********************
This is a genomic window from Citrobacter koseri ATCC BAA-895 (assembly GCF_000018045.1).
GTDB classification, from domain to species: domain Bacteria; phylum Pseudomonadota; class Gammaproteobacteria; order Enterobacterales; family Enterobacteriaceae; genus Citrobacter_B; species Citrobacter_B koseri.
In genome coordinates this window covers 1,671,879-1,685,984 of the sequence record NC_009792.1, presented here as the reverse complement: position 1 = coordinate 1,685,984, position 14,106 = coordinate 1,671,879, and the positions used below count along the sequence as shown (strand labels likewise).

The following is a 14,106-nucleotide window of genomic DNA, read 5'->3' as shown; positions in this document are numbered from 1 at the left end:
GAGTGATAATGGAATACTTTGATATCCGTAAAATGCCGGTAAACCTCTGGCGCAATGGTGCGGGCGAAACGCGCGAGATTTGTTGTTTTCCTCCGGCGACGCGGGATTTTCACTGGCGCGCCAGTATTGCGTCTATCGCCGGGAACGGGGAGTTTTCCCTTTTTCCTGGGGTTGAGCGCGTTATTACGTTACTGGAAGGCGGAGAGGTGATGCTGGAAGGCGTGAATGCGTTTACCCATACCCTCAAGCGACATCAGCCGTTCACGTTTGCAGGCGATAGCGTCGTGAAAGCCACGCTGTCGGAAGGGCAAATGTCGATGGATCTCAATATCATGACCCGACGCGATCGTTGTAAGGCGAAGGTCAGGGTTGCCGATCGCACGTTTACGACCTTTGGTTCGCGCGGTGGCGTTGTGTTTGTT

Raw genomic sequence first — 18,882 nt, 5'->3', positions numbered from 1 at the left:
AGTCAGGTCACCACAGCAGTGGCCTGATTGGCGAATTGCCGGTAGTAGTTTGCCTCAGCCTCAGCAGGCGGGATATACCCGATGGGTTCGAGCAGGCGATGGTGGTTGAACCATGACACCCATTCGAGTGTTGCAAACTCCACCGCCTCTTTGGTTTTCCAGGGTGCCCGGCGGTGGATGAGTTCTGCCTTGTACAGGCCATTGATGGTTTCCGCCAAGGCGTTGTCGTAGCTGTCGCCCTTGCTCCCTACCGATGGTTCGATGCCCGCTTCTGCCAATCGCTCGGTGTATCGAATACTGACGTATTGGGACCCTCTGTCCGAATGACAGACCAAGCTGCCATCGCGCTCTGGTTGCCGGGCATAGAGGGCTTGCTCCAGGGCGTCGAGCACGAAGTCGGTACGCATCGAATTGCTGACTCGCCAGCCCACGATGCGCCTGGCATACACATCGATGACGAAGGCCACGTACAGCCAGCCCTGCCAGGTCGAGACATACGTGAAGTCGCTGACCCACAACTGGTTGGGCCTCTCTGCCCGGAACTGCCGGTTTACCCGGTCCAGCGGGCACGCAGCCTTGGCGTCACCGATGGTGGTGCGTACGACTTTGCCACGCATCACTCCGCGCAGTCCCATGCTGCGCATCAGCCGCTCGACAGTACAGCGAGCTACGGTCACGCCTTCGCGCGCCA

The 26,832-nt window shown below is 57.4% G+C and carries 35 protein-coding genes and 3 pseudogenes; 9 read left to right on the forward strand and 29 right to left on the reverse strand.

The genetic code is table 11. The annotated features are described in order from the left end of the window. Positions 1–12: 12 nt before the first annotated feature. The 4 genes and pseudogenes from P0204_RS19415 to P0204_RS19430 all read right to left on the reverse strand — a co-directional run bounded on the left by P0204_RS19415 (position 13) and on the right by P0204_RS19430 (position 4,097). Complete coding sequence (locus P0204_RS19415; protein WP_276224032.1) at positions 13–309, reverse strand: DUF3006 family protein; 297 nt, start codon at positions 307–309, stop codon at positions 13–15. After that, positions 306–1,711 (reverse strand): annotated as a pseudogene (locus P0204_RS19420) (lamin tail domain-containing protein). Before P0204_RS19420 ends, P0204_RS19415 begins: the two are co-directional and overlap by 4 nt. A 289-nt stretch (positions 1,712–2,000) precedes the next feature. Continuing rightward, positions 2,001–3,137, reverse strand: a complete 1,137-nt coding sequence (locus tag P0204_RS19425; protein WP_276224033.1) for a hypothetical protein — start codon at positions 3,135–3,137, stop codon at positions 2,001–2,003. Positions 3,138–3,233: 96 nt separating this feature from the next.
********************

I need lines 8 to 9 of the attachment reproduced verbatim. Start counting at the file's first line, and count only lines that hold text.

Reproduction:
The 26,832-nt window shown below is 57.4% G+C and carries 35 protein-coding genes and 3 pseudogenes; 9 read left to right on the forward strand and 29 right to left on the reverse strand.

The genetic code is table 11. The annotated features are described in order from the left end of the window. Positions 1–12: 12 nt before the first annotated feature. The 4 genes and pseudogenes from P0204_RS19415 to P0204_RS19430 all read right to left on the reverse strand — a co-directional run bounded on the left by P0204_RS19415 (position 13) and on the right by P0204_RS19430 (position 4,097). Complete coding sequence (locus P0204_RS19415; protein WP_276224032.1) at positions 13–309, reverse strand: DUF3006 family protein; 297 nt, start codon at positions 307–309, stop codon at positions 13–15. After that, positions 306–1,711 (reverse strand): annotated as a pseudogene (locus P0204_RS19420) (lamin tail domain-containing protein). Before P0204_RS19420 ends, P0204_RS19415 begins: the two are co-directional and overlap by 4 nt. A 289-nt stretch (positions 1,712–2,000) precedes the next feature. Continuing rightward, positions 2,001–3,137, reverse strand: a complete 1,137-nt coding sequence (locus tag P0204_RS19425; protein WP_276224033.1) for a hypothetical protein — start codon at positions 3,135–3,137, stop codon at positions 2,001–2,003. Positions 3,138–3,233: 96 nt separating this feature from the next.